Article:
So what happens next? Will the overwhelming complexity and overblown scope of the reforms lead to a continuing spiral of delay, and dispute between Europe and US? Or will political imperatives for progress prevail? Of course, the wild card in Europe is the Greek debt crisis, which could blow all European initiatives off course. Assuming that this issue continues to be effectively delayed, here are my personal predictions for the European derivatives reform agenda to the end of the year:
1. Despite current widespread predictions of protracted disagreements, I would expect agreement on EMIR to be reached before the end of the year. The highest profile area of disagreement relates to the possible extension of scope to include listed derivatives. A reasonable approach to resolution of this issue is to require that all listed derivatives must be cleared through a CCP, and to stick with the scope set out in the original G20 commitment (ie OTC derivatives) for the contentious issue of access arrangements. Similarly, agreement should be attainable before year-end in the other outstanding points. Even then, I do not believe that the target timescales of end 2012 will be achievable, but at least debate on the level 1 policy issues relating to EMIR can be put to bed, and focus can be turned to MiFID II.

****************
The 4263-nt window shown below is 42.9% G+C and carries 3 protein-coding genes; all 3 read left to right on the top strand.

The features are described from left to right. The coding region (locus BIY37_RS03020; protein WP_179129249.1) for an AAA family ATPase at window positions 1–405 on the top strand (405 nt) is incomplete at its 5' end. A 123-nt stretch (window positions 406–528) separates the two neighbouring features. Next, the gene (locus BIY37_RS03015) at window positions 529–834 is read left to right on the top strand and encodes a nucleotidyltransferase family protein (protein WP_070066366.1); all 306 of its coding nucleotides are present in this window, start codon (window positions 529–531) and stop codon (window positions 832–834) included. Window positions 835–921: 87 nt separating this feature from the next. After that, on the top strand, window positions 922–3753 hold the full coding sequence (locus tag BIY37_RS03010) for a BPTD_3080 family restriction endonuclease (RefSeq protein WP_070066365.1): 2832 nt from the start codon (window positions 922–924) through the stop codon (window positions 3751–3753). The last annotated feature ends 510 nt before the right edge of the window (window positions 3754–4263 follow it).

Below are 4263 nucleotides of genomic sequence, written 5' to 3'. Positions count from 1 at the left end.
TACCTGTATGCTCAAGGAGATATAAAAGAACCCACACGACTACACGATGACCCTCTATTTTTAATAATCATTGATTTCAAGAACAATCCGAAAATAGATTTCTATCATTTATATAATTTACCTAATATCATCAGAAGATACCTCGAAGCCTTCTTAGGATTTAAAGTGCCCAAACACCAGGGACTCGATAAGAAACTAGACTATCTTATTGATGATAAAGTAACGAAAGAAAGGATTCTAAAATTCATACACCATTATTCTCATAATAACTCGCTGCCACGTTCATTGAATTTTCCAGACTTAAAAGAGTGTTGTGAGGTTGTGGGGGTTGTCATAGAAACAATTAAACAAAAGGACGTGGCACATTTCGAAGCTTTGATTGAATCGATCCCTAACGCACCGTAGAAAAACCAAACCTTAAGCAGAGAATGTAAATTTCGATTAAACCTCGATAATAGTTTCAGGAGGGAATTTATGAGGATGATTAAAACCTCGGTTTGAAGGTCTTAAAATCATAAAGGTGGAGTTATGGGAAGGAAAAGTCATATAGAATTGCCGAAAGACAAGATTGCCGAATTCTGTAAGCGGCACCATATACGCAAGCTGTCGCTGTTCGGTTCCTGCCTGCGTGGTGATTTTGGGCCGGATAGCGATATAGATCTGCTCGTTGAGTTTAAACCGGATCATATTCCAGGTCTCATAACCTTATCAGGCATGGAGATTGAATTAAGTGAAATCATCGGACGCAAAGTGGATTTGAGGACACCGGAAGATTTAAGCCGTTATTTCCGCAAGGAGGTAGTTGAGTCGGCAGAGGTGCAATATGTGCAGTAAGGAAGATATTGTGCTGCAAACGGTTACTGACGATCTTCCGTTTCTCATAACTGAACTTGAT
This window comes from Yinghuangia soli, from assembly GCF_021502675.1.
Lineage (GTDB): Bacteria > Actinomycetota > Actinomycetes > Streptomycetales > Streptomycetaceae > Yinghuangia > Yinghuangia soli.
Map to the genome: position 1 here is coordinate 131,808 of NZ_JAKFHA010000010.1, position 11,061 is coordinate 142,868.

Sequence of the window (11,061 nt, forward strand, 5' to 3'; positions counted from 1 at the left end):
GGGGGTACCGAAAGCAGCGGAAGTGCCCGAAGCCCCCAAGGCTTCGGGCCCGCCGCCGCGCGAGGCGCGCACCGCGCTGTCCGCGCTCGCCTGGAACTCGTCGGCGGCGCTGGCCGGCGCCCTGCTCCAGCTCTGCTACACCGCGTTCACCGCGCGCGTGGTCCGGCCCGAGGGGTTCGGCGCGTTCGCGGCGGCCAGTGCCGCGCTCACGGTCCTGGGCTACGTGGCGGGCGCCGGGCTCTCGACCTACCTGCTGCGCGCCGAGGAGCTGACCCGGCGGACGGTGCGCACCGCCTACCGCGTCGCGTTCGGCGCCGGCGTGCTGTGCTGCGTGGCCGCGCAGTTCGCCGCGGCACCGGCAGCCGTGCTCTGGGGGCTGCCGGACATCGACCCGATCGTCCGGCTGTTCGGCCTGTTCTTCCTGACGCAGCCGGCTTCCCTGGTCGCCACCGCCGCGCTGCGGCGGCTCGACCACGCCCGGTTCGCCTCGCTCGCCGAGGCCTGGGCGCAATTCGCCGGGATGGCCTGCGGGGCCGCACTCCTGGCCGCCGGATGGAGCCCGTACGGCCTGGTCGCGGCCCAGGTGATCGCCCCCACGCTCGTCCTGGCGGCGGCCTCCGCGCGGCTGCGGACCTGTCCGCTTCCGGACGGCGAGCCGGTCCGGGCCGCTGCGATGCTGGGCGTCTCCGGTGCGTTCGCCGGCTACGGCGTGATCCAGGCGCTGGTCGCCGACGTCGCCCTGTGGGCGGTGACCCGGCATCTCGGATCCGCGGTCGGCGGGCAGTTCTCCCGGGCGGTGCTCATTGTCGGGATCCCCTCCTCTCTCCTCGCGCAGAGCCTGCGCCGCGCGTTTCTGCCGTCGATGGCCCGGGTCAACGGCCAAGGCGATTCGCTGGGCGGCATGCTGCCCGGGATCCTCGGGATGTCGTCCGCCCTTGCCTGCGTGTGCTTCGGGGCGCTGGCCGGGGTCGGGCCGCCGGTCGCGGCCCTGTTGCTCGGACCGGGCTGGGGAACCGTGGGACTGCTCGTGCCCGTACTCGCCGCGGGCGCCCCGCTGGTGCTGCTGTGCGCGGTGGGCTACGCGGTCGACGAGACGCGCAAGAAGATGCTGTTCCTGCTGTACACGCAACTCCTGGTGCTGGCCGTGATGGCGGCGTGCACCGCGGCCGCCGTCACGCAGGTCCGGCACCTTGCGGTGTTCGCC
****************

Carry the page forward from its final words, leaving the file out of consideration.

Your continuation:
2. MiFID II is a monster, with potentially profound and far-reaching impacts for all major financial markets, including fixed income markets, equities and commodities. The European Commission is grappling with some fundamental questions in compiling proposals. Just in the area of derivatives execution there are some weighty questions to be addressed: how to achieve the G20 commitment of moving business to regulated electronic platforms; how to square this with the stated desire to minimise impact on the way derivatives business is done; how far should transparency go; what role should Organised Trading Facilities (OTFs) play, etc, and how to square this with what the US is doing in the same area? Whenever these proposals are produced (mid-October as some expect, or later according to others) they will inevitably be the source of substantial debate, disagreement and controversy. There is no chance of the target implementation date of end 2012 being achieved for these reforms.